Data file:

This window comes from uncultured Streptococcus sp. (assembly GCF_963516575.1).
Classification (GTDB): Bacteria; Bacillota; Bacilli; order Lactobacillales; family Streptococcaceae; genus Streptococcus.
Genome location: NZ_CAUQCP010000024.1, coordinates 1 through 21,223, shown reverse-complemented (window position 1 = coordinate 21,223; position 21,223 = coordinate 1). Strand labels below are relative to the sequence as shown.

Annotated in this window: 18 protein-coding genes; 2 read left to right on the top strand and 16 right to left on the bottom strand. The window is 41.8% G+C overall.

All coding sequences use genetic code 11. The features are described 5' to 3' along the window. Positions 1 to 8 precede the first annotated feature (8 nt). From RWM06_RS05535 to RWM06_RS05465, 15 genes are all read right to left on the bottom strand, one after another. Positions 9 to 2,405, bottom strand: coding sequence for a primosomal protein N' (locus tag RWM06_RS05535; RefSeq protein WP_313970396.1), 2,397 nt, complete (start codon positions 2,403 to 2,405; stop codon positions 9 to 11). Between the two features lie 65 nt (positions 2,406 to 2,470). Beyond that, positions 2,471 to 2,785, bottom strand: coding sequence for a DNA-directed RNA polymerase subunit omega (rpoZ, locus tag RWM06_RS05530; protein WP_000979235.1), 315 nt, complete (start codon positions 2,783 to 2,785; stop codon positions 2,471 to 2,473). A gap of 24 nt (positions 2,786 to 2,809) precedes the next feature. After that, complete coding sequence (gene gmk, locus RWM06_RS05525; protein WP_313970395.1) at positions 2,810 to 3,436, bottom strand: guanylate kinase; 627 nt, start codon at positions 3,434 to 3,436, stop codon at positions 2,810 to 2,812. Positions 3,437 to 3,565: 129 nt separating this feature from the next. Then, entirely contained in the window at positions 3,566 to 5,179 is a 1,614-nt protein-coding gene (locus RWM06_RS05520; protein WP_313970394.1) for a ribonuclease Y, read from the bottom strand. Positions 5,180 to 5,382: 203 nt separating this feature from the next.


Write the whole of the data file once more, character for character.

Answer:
This window comes from uncultured Streptococcus sp. (assembly GCF_963516575.1).
Classification (GTDB): Bacteria; Bacillota; Bacilli; order Lactobacillales; family Streptococcaceae; genus Streptococcus.
Genome location: NZ_CAUQCP010000024.1, coordinates 1 through 21,223, shown reverse-complemented (window position 1 = coordinate 21,223; position 21,223 = coordinate 1). Strand labels below are relative to the sequence as shown.

Annotated in this window: 18 protein-coding genes; 2 read left to right on the top strand and 16 right to left on the bottom strand. The window is 41.8% G+C overall.

All coding sequences use genetic code 11. The features are described 5' to 3' along the window. Positions 1 to 8 precede the first annotated feature (8 nt). From RWM06_RS05535 to RWM06_RS05465, 15 genes are all read right to left on the bottom strand, one after another. Positions 9 to 2,405, bottom strand: coding sequence for a primosomal protein N' (locus tag RWM06_RS05535; RefSeq protein WP_313970396.1), 2,397 nt, complete (start codon positions 2,403 to 2,405; stop codon positions 9 to 11). Between the two features lie 65 nt (positions 2,406 to 2,470). Beyond that, positions 2,471 to 2,785, bottom strand: coding sequence for a DNA-directed RNA polymerase subunit omega (rpoZ, locus tag RWM06_RS05530; protein WP_000979235.1), 315 nt, complete (start codon positions 2,783 to 2,785; stop codon positions 2,471 to 2,473). A gap of 24 nt (positions 2,786 to 2,809) precedes the next feature. After that, complete coding sequence (gene gmk, locus RWM06_RS05525; protein WP_313970395.1) at positions 2,810 to 3,436, bottom strand: guanylate kinase; 627 nt, start codon at positions 3,434 to 3,436, stop codon at positions 2,810 to 2,812. Positions 3,437 to 3,565: 129 nt separating this feature from the next. Then, entirely contained in the window at positions 3,566 to 5,179 is a 1,614-nt protein-coding gene (locus RWM06_RS05520; protein WP_313970394.1) for a ribonuclease Y, read from the bottom strand. Positions 5,180 to 5,382: 203 nt separating this feature from the next.